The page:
About 55% of coworking employees say they have networked with other businesses and people in their coworking space.

55% of people who work in a coworking space have networked with other people and businesses in their shared office space.

Many businesses in coworking spaces are small or new. Networking with other businesses — both in similar and different industries — can help a business get off the ground.

For example, a business that sells discounted theater tickets to consumers might need help building its website. Luckily, a web designer works in its coworking space and can help. In exchange, the ticket company’s owner might use her digital marketing skills to advise the web design company on its social media strategy.

In a traditional office space, workers are limited to interacting with their colleagues. At a coworking space, on the other hand, workers can interact with people from other companies. This can grow their skills and knowledge and even better their own business.

Coworking can lead to important professional connections.

4. Increased Flexibility

A traditional office space makes sense for companies that are stable in size. For a changing or growing business, however, a coworking space’s varied office spaces and layouts can offer necessary flexibility.

Fifty-three percent (53%) of employees say flexibility is a key benefit of their coworking space.

53% of coworking employees say their coworking space offers increased flexibility

A three-person company may sign up for three cubicles in a coworking space. But one year later, the business has grown to 15 people and needs more space for collaboration and privacy than before. It can switch offices in its coworking space more easily and efficiently than if it signed a long-term lease at a traditional office space, where it is likely stuck for several years.

Coworking spaces provide more flexibility than a traditional office for both businesses and employees.

5. Sense of Community

Coworking helps employees feel like they belong somewhere, which can increase the strength of their work and overall morale at their company.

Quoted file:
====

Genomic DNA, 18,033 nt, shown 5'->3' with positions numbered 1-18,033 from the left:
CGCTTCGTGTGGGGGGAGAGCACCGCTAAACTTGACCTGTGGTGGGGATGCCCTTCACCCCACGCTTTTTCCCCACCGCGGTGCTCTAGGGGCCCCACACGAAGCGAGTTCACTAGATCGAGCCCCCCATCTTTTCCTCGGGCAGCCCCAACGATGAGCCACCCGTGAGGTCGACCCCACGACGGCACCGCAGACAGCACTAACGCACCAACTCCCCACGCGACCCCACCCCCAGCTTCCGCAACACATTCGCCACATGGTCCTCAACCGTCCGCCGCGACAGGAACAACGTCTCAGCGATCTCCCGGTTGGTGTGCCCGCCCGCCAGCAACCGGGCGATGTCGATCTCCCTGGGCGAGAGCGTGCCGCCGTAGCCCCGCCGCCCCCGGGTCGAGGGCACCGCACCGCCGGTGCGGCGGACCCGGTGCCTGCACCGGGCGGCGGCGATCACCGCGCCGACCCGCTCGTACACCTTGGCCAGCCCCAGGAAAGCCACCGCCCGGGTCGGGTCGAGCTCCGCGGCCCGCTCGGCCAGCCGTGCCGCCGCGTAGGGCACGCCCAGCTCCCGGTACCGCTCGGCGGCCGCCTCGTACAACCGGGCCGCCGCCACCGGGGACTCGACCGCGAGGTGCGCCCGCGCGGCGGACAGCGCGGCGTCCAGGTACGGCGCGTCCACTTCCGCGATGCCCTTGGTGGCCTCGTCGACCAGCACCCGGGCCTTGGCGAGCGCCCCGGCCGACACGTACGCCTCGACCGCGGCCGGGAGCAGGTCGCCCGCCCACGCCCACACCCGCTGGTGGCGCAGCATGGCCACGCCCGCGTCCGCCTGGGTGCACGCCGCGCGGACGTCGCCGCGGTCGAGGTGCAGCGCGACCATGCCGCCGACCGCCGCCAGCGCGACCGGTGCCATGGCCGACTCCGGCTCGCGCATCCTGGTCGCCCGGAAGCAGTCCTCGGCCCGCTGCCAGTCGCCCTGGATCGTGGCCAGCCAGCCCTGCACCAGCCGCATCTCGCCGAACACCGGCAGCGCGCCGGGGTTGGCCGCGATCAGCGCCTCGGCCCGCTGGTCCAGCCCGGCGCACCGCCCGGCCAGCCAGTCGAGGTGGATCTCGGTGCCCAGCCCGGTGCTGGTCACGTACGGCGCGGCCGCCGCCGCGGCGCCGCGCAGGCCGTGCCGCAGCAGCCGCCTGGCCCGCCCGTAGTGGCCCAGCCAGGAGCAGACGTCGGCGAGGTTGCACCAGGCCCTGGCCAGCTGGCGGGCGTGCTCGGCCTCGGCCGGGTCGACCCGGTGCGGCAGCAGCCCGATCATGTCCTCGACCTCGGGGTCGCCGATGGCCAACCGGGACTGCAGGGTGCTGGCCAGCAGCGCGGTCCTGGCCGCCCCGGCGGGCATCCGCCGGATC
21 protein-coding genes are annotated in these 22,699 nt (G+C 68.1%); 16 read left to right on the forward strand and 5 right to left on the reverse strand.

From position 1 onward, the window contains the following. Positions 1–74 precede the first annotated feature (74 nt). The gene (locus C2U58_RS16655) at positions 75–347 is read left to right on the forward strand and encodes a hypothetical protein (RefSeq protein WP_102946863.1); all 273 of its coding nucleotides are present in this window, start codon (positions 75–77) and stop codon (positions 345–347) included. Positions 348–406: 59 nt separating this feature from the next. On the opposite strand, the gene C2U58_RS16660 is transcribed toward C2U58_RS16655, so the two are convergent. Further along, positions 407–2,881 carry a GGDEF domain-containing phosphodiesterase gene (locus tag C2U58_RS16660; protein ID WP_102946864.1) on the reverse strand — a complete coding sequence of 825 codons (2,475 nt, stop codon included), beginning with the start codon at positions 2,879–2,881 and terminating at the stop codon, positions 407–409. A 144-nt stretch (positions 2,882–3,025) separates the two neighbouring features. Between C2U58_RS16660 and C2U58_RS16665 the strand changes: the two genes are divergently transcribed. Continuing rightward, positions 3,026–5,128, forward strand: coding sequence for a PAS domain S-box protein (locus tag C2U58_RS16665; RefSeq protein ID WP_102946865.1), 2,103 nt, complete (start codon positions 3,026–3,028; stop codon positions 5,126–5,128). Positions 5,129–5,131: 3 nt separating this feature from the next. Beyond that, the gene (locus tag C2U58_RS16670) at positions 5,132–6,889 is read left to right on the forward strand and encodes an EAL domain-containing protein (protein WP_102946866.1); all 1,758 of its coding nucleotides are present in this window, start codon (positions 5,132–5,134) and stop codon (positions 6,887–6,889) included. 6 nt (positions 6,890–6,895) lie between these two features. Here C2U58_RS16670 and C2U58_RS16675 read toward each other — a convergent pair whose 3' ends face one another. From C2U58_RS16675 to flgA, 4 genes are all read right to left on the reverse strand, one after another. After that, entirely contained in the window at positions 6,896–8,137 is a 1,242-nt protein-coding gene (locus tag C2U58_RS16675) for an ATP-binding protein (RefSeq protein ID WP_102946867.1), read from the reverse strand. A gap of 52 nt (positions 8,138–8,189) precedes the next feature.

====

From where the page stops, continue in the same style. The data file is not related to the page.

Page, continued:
Just over half of coworking employees (51%) say coworking spaces provide them with a sense of community.

51% of people who work in a coworking space say their shared office space provides a sense of community.

Remote working can lead to employees feeling left out and isolated. According to Buffer, 21% of employees say loneliness is their biggest struggle with remote working. Coworking can change this.

In addition to building professional connections, coworking gives people a feeling of belonging to a wider community. For example, a remote worker may be the only employee at his company in a certain city. However, a coworking space can help him feel like he still has colleagues to interact and socialize with.

Being around others makes people healthier and happier. In fact, people’s brains tend to function better when they regularly interact with others. This helps people be more productive.

Coworking spaces give people somewhere to not only work and grow professionally but to also feel welcome and included.

Coworking Spaces Give Employees More Than Just a Place to Work

More than three-fourths of coworking employees are satisfied with their coworking space overall.

Coworking spaces offer many tangible perks such as in-house coffee, snacks, social events, and games. They also offer intangible benefits such as increased flexibility and a sense of community.

Coworking spaces will continue to be part of the modern working world and provide benefits many traditional offices are missing.

About The Survey

Clutch surveyed 501 people who have worked in a coworking space in the past 12 months.

Half of the respondents work in an urban area (49%); 35% work in a suburban area; and 17% work in a rural area.

Sixty-one percent (62%) of respondents are female; 38% are male.

Respondents are from the South (39%), Northeast (22%), West (21%), and Midwest (19%).

Respondents are 18-24 (13%); 25-34 (43%); 35-44 (28%); 45-54 (12%); 55-64 (4%); and 65 and older (1%).